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Ann Arbor News, Saturday, September 14, 2002
|Joining art, science
Geneticist's work, on display at Robbins Gallery, explores ethics
by John Carlos Cantu
News Special Writer
Biomedical flights of fancy merge with science's precise observations in Hunter O'Reilly's "Radioactive Biohazard" at the University of Michigan School of Art and Architecture Warren M. Robbins Gallery.
O'Reilly, an associate professor of genetics at the University of Wisconsin-Parkside, has crafted a nifty career for herself at the junction of art and science. Her exhibit explores themes like human cloning, infectious diseases and stem-cell research. Her emphasis on ethics in the face of science's relentless march onward makes the display more than unconventional.
Not too many exhibits are going to champion, for example, "The Art of Death," examining HIV, influenza, Ebola, herpes and rabies. These lively artworks - dramatically oversized fluorescent electron micrographs of cells, viruses and bacteria - are breathtaking in their simple splendor.
"The System Forgets Scientists Are Only Human: Laboratory Installation" involves willful irony. This installation includes odd byproducts of scientific experiments, including DNA visualized with ultraviolet light; simulated preserved laboratory animals; and vials used to store radioactive isotopes. It's all eerily pedestrian in an understated way as O'Reilly contrasts the routine of science against its unanticipated paradoxes.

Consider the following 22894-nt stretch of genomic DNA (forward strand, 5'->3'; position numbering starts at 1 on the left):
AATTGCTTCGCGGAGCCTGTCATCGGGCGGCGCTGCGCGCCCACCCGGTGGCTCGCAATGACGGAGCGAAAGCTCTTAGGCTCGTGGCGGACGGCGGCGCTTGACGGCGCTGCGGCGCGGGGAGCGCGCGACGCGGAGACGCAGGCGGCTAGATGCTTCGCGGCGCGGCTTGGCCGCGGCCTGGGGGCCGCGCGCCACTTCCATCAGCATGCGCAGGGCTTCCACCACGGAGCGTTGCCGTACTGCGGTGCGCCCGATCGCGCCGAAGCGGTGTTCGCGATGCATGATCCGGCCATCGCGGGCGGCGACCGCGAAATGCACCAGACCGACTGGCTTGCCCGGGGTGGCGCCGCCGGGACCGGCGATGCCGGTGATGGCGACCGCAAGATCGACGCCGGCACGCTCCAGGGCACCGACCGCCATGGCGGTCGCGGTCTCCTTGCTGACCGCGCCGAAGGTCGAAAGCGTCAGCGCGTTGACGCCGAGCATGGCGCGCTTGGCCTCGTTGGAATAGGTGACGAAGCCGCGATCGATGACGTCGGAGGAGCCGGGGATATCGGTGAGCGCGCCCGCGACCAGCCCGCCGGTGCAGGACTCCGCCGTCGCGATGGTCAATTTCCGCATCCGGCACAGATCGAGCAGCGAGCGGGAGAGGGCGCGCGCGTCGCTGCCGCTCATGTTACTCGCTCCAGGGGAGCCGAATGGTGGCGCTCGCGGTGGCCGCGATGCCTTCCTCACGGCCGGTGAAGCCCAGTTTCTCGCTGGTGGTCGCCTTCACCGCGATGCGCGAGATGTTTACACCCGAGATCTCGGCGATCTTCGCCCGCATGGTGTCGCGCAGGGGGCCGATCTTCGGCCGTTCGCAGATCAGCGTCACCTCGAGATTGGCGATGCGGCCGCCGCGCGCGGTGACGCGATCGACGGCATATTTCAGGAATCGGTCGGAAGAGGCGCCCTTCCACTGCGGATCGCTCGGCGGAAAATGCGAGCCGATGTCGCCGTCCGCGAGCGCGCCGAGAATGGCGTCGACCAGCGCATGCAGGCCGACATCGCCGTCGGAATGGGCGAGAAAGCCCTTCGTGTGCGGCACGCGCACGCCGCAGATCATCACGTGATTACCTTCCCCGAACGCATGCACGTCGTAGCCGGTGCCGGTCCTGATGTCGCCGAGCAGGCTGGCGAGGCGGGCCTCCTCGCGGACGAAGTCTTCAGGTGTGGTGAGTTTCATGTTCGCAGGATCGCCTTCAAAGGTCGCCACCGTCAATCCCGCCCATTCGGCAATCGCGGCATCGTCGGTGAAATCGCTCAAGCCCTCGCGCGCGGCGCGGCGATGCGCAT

O'Reilly's abstract oils feature bold palettes commenting on contemporary scientific topics. "Madonna con Clone" illustrates the bond between a mother and her presumably cloned child. "Contagious Beauty's" red and yellow palette illustrates a woman infected with HIV through an oval resembling the virus. And "The Creation of Organs" depicts hearts, kidneys, lungs and nerve cells with women reflecting on the benefits of stem-cell research. The digital collages are the masterworks of the exhibit. O'Reilly's "Let My Family Live! Portrait of Randolfe Wicker, the First Human Cloning Activist," features activist Wicker in the guise of human clone descendants at different stages of life. And the show's bravura "Rosalind Franklin and the Discovery of DNA Structure" features, through positive and negative photographic relief, the unheralded scientist who helped discover DNA. This memorable artwork, as pointed in its social commentary as it is masterful in its sophisticated execution, indicates O'Reilly's art is still growing.
"Radioactive Biohazard: Reinterpreting Science as Art" will continue through Sept. 26 at the University of Michigan Warren M. Robbins Center for Graduate Studies Gallery, 2000 Bonisteel Blvd. Gallery hours are 8 a.m.-5 p.m., Monday-Friday. Hunter O'Reilly will deliver "What Happens when Art and Science Collide?" at 7 p.m. Friday in the gallery. For information, call (734) 764-0397.
[Ann Arbor News]
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